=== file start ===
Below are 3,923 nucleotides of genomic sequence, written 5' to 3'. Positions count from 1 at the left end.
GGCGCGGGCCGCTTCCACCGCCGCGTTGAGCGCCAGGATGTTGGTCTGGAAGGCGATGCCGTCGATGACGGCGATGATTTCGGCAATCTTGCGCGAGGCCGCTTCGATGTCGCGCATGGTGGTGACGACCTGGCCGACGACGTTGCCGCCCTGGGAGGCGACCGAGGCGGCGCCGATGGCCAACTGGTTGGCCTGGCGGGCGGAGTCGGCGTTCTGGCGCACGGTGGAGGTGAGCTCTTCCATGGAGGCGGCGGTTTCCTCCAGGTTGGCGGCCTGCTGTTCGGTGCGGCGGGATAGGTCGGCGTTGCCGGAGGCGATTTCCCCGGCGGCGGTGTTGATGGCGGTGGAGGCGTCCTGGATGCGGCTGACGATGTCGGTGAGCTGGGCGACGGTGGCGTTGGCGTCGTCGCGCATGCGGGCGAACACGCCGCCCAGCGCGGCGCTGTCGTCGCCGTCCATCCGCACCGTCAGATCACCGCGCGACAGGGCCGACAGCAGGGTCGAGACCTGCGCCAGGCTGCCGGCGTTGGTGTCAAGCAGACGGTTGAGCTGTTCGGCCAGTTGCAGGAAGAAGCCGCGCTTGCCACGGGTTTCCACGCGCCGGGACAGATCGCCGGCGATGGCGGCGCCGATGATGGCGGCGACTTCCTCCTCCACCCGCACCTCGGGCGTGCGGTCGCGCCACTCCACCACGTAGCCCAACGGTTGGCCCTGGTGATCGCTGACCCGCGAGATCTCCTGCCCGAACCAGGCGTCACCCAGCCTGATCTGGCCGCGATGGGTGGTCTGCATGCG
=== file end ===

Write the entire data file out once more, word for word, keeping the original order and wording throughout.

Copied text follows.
Below are 3,923 nucleotides of genomic sequence, written 5' to 3'. Positions count from 1 at the left end.
GGCGCGGGCCGCTTCCACCGCCGCGTTGAGCGCCAGGATGTTGGTCTGGAAGGCGATGCCGTCGATGACGGCGATGATTTCGGCAATCTTGCGCGAGGCCGCTTCGATGTCGCGCATGGTGGTGACGACCTGGCCGACGACGTTGCCGCCCTGGGAGGCGACCGAGGCGGCGCCGATGGCCAACTGGTTGGCCTGGCGGGCGGAGTCGGCGTTCTGGCGCACGGTGGAGGTGAGCTCTTCCATGGAGGCGGCGGTTTCCTCCAGGTTGGCGGCCTGCTGTTCGGTGCGGCGGGATAGGTCGGCGTTGCCGGAGGCGATTTCCCCGGCGGCGGTGTTGATGGCGGTGGAGGCGTCCTGGATGCGGCTGACGATGTCGGTGAGCTGGGCGACGGTGGCGTTGGCGTCGTCGCGCATGCGGGCGAACACGCCGCCCAGCGCGGCGCTGTCGTCGCCGTCCATCCGCACCGTCAGATCACCGCGCGACAGGGCCGACAGCAGGGTCGAGACCTGCGCCAGGCTGCCGGCGTTGGTGTCAAGCAGACGGTTGAGCTGTTCGGCCAGTTGCAGGAAGAAGCCGCGCTTGCCACGGGTTTCCACGCGCCGGGACAGATCGCCGGCGATGGCGGCGCCGATGATGGCGGCGACTTCCTCCTCCACCCGCACCTCGGGCGTGCGGTCGCGCCACTCCACCACGTAGCCCAACGGTTGGCCCTGGTGATCGCTGACCCGCGAGATCTCCTGCCCGAACCAGGCGTCACCCAGCCTGATCTGGCCGCGATGGGTGGTCTGCATGCG